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Elevated heritage at 50 Martin Place

Elevated heritage at 50 Martin Place


All images appear courtesy of Schindler Lifts.

Completed in 1928, the original building at 50 Martin Place was designed by H E Ross & Rowe architects to house the Government Savings Bank of NSW. Nowadays, the elaborate heritage building is now home to an exemplary commercial workspace, recently restored and redeveloped by architects Johnson Pilton Walker (JPW) as Macquarie Group’s new global headquarters.


Elements of the original building kept as part of the redevelopment include the original copper rooftop in the seating area on level 10, and the elaborate marble and plaster banking chamber with an ornate pressed-metal ceiling. Crowned with an expansive glass dome roof above top-floor conference and function spaces, the building is filled with natural light, with glass walls and floors in meeting rooms maintaining continuity of light throughout. The volume of light within the building effectively showcases the natural patina of marble in the walls and flooring, as well as highlighting the variegations in prominent green columns.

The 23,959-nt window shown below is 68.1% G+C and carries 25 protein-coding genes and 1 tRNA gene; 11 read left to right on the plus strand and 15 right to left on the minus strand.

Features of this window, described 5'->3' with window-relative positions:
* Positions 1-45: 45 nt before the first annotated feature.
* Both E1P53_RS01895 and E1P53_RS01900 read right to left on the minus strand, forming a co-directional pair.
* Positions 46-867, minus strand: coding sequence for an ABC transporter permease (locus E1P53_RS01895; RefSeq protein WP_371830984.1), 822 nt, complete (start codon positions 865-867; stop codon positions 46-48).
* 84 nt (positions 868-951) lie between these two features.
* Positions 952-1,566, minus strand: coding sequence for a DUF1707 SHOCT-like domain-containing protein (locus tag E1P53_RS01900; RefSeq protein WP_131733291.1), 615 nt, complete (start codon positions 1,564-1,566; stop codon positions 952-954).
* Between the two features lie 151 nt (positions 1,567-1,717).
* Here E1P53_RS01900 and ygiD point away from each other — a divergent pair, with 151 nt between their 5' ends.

In keeping with the airy contemporary fit out is the installation of two custom-made all-glass shuttle lifts installed by Schindler Lifts. Uniquely cylindrical in shape, the lifts act as express executive elevators between the banking chamber to levels 10 and 11.


Due to the project’s heritage requirements, a tailored engineering solution was devised for the bespoke glass elevators to be integrated, to prevent the counterweight of the elevator from descending to the banking chamber. As the Commonwealth Bank’s offices were to still be located on the ground floor it was crucial that only the elevator car was visible from this level. As a result, the lifts’ mechanical operations are largely concealed, and the unobstructed sleek glass shaft gives the appearance of floating elevator cars.


The contemporary design is sensitive to the building’s original features, revealing a new space which illuminates the old.


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